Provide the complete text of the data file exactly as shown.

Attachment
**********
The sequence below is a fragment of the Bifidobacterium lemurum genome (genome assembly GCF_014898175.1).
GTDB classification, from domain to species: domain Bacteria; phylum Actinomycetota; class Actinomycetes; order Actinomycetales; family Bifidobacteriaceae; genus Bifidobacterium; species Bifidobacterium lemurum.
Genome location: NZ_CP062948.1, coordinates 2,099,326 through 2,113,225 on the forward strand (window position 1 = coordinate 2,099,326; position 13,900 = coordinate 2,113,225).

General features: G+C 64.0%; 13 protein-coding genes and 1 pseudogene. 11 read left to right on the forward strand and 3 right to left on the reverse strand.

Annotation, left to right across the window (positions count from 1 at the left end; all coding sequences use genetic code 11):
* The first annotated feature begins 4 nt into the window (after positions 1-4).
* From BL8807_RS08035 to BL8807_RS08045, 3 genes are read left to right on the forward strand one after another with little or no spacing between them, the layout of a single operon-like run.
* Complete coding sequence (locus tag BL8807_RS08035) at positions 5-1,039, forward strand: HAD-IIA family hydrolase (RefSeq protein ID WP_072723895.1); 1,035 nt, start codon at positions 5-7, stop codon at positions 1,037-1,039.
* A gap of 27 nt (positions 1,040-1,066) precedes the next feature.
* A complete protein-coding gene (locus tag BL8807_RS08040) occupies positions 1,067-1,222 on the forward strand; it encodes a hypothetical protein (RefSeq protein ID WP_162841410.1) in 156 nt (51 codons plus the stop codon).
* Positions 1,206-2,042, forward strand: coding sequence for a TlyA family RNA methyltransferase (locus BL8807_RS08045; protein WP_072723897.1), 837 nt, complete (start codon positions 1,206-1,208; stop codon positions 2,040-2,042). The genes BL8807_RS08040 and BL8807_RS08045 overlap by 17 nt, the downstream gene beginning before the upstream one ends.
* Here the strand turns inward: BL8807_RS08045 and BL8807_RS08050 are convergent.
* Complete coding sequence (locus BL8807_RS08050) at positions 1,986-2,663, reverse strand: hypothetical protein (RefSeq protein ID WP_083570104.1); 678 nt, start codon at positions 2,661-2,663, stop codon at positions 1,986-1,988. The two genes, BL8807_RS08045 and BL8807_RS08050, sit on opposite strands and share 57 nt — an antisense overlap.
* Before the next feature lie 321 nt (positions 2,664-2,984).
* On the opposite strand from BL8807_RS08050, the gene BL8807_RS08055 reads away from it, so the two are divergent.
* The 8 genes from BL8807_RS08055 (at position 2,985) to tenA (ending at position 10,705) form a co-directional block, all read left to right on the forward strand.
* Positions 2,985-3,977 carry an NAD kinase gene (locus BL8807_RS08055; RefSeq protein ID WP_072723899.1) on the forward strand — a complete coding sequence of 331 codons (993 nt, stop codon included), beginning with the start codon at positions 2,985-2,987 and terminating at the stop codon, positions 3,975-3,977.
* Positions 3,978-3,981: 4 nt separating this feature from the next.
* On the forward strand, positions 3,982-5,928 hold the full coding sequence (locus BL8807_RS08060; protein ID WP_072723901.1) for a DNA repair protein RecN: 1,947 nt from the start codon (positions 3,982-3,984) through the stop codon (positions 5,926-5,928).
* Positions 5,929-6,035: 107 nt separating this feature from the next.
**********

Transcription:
The sequence below is a fragment of the Bifidobacterium lemurum genome (genome assembly GCF_014898175.1).
GTDB classification, from domain to species: domain Bacteria; phylum Actinomycetota; class Actinomycetes; order Actinomycetales; family Bifidobacteriaceae; genus Bifidobacterium; species Bifidobacterium lemurum.
Genome location: NZ_CP062948.1, coordinates 2,099,326 through 2,113,225 on the forward strand (window position 1 = coordinate 2,099,326; position 13,900 = coordinate 2,113,225).

General features: G+C 64.0%; 13 protein-coding genes and 1 pseudogene. 11 read left to right on the forward strand and 3 right to left on the reverse strand.

Annotation, left to right across the window (positions count from 1 at the left end; all coding sequences use genetic code 11):
* The first annotated feature begins 4 nt into the window (after positions 1-4).
* From BL8807_RS08035 to BL8807_RS08045, 3 genes are read left to right on the forward strand one after another with little or no spacing between them, the layout of a single operon-like run.
* Complete coding sequence (locus tag BL8807_RS08035) at positions 5-1,039, forward strand: HAD-IIA family hydrolase (RefSeq protein ID WP_072723895.1); 1,035 nt, start codon at positions 5-7, stop codon at positions 1,037-1,039.
* A gap of 27 nt (positions 1,040-1,066) precedes the next feature.
* A complete protein-coding gene (locus tag BL8807_RS08040) occupies positions 1,067-1,222 on the forward strand; it encodes a hypothetical protein (RefSeq protein ID WP_162841410.1) in 156 nt (51 codons plus the stop codon).
* Positions 1,206-2,042, forward strand: coding sequence for a TlyA family RNA methyltransferase (locus BL8807_RS08045; protein WP_072723897.1), 837 nt, complete (start codon positions 1,206-1,208; stop codon positions 2,040-2,042). The genes BL8807_RS08040 and BL8807_RS08045 overlap by 17 nt, the downstream gene beginning before the upstream one ends.
* Here the strand turns inward: BL8807_RS08045 and BL8807_RS08050 are convergent.
* Complete coding sequence (locus BL8807_RS08050) at positions 1,986-2,663, reverse strand: hypothetical protein (RefSeq protein ID WP_083570104.1); 678 nt, start codon at positions 2,661-2,663, stop codon at positions 1,986-1,988. The two genes, BL8807_RS08045 and BL8807_RS08050, sit on opposite strands and share 57 nt — an antisense overlap.
* Before the next feature lie 321 nt (positions 2,664-2,984).
* On the opposite strand from BL8807_RS08050, the gene BL8807_RS08055 reads away from it, so the two are divergent.
* The 8 genes from BL8807_RS08055 (at position 2,985) to tenA (ending at position 10,705) form a co-directional block, all read left to right on the forward strand.
* Positions 2,985-3,977 carry an NAD kinase gene (locus BL8807_RS08055; RefSeq protein ID WP_072723899.1) on the forward strand — a complete coding sequence of 331 codons (993 nt, stop codon included), beginning with the start codon at positions 2,985-2,987 and terminating at the stop codon, positions 3,975-3,977.
* Positions 3,978-3,981: 4 nt separating this feature from the next.
* On the forward strand, positions 3,982-5,928 hold the full coding sequence (locus BL8807_RS08060; protein ID WP_072723901.1) for a DNA repair protein RecN: 1,947 nt from the start codon (positions 3,982-3,984) through the stop codon (positions 5,926-5,928).
* Positions 5,929-6,035: 107 nt separating this feature from the next.